HEALTH

Tips to Avoid Food-Borne Illness

Summer is prime time for food-borne illness, so Dr. Cynara Coomer offers some quick tips on how to avoid it

Washing Hands

Wash your hands thoroughly after using the bathroom and before preparing or eating food, and always wash them after you use the bathroom or change diapers - it's the best way to prevent infection with any bacteria.

skewers

Cook meats thoroughly at a temperature of at least 160 degrees F°/70° degrees C (use a thermometer to test the meat if you're not sure).

Glass of Milk

Do not drink raw milk, unpasteurized dairy products, and unpasteurized juices (like fresh apple cider).

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airplane

When traveling abroad to countries that may have unsafe drinking water, don't drink tap water or get ice in your drinks. Also, avoid raw fruits and vegetables, except those with skin that you can peel yourself.

Swimming Girl

Avoid swallowing water when swimming or playing in lakes, ponds, streams or swimming pools.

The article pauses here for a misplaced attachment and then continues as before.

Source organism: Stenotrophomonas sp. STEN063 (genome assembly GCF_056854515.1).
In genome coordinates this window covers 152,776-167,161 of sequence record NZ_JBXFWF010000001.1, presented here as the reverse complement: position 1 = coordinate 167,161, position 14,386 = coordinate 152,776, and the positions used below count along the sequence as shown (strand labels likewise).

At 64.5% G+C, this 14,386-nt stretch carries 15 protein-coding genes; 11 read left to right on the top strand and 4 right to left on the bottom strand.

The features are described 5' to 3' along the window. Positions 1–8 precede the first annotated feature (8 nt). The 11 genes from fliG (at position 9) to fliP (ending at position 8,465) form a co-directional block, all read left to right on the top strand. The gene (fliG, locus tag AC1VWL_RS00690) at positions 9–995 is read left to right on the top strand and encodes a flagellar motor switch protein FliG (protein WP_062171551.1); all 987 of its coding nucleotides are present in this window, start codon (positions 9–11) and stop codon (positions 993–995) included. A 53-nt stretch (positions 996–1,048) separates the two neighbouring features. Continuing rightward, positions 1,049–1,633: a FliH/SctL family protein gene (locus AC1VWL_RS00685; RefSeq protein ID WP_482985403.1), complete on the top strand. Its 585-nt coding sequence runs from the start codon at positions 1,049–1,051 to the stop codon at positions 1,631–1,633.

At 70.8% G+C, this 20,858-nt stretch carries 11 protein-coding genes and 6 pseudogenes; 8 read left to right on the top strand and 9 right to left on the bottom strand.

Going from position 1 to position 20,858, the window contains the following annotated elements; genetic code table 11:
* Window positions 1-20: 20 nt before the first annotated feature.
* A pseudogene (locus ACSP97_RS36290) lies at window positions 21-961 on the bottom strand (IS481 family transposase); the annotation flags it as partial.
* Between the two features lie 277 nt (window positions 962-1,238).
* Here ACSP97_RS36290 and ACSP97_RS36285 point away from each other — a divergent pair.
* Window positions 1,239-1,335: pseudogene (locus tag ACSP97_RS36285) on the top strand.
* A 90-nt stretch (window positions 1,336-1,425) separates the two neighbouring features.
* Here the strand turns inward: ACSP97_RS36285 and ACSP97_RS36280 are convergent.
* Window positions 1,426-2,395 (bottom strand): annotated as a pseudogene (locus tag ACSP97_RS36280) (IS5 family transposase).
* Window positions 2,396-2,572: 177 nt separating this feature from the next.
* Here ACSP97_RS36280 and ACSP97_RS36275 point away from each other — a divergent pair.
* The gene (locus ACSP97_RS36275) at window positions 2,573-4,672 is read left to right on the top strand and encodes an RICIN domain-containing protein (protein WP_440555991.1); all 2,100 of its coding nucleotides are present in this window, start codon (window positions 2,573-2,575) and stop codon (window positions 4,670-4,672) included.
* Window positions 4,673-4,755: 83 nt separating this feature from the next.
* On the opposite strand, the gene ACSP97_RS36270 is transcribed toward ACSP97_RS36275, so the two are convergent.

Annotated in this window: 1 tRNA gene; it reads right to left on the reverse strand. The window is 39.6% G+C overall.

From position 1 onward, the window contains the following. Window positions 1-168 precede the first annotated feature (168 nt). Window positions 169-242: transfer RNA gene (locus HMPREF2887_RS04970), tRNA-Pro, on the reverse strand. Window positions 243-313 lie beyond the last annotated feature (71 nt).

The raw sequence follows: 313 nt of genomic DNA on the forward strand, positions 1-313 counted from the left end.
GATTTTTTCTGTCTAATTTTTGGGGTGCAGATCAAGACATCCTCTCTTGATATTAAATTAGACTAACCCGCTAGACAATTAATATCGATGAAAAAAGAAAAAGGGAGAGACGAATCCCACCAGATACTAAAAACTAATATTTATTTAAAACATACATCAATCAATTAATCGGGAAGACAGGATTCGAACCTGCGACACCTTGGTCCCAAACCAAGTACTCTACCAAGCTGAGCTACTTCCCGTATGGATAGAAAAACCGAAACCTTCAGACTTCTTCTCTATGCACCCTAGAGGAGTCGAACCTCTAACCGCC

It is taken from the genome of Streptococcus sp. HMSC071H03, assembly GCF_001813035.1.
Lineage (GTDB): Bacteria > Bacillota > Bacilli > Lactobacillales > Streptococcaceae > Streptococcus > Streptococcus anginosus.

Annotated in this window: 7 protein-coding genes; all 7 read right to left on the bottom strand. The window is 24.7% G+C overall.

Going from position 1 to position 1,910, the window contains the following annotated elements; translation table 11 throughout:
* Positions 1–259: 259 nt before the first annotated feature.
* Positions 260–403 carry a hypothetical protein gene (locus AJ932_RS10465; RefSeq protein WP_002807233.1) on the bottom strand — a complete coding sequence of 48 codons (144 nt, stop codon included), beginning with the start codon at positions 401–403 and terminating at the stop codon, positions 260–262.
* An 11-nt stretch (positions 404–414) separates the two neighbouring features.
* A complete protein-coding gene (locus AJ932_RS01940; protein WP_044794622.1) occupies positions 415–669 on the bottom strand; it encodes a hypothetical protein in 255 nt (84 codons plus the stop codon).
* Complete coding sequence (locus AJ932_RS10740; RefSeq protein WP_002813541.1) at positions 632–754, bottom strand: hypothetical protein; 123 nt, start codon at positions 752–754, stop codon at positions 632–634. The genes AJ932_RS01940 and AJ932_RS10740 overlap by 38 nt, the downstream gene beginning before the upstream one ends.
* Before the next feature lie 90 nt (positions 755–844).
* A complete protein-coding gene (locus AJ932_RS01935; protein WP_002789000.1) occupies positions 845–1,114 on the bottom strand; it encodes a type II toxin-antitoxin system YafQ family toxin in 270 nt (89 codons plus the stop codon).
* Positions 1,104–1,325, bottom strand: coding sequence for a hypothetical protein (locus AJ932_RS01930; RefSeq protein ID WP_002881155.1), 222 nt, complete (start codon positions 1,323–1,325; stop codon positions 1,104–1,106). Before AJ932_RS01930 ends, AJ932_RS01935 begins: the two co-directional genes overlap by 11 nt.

Wine Coolers

Keep your cooler cold - pack lots of ice and/or freezer packs, so when the old ice starts to melt, you can replace it with new ones. Also - keep your drinks in a separate cooler from the one that contains the raw meat, and always keep the cooler out of the hot sun.

 

grilled chicken

When you take foods off the grill, put them on a different plate from the one you originally had them on - so they don't soak up the raw meat juices - unless you have washed it with hot soap and water. Never let cooked foods sit outside for more than one hour. 

 

Tips to Avoid Food-Borne Illness

Summer is prime time for food-borne illness, so Dr. Cynara Coomer offers some quick tips on how to avoid it

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